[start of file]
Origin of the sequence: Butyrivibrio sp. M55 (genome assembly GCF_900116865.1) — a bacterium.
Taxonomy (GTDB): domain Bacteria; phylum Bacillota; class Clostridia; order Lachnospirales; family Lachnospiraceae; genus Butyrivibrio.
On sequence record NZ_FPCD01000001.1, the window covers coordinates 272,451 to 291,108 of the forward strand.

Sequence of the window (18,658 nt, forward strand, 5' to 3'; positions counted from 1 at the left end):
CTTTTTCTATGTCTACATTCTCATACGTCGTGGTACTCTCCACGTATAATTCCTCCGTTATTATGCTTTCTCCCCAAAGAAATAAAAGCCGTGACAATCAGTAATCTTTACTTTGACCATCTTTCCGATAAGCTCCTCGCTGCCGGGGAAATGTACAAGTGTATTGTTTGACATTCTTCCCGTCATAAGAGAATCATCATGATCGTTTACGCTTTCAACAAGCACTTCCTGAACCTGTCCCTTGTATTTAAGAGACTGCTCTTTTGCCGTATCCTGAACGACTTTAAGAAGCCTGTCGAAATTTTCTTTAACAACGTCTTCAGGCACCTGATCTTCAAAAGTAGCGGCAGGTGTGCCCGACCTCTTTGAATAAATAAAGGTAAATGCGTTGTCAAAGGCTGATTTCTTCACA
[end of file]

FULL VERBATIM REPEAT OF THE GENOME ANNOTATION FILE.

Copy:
Origin of the sequence: Butyrivibrio sp. M55 (genome assembly GCF_900116865.1) — a bacterium.
Taxonomy (GTDB): domain Bacteria; phylum Bacillota; class Clostridia; order Lachnospirales; family Lachnospiraceae; genus Butyrivibrio.
On sequence record NZ_FPCD01000001.1, the window covers coordinates 272,451 to 291,108 of the forward strand.

Sequence of the window (18,658 nt, forward strand, 5' to 3'; positions counted from 1 at the left end):
CTTTTTCTATGTCTACATTCTCATACGTCGTGGTACTCTCCACGTATAATTCCTCCGTTATTATGCTTTCTCCCCAAAGAAATAAAAGCCGTGACAATCAGTAATCTTTACTTTGACCATCTTTCCGATAAGCTCCTCGCTGCCGGGGAAATGTACAAGTGTATTGTTTGACATTCTTCCCGTCATAAGAGAATCATCATGATCGTTTACGCTTTCAACAAGCACTTCCTGAACCTGTCCCTTGTATTTAAGAGACTGCTCTTTTGCCGTATCCTGAACGACTTTAAGAAGCCTGTCGAAATTTTCTTTAACAACGTCTTCAGGCACCTGATCTTCAAAAGTAGCGGCAGGTGTGCCCGACCTCTTTGAATAAATAAAGGTAAATGCGTTGTCAAAGGCTGATTTCTTCACA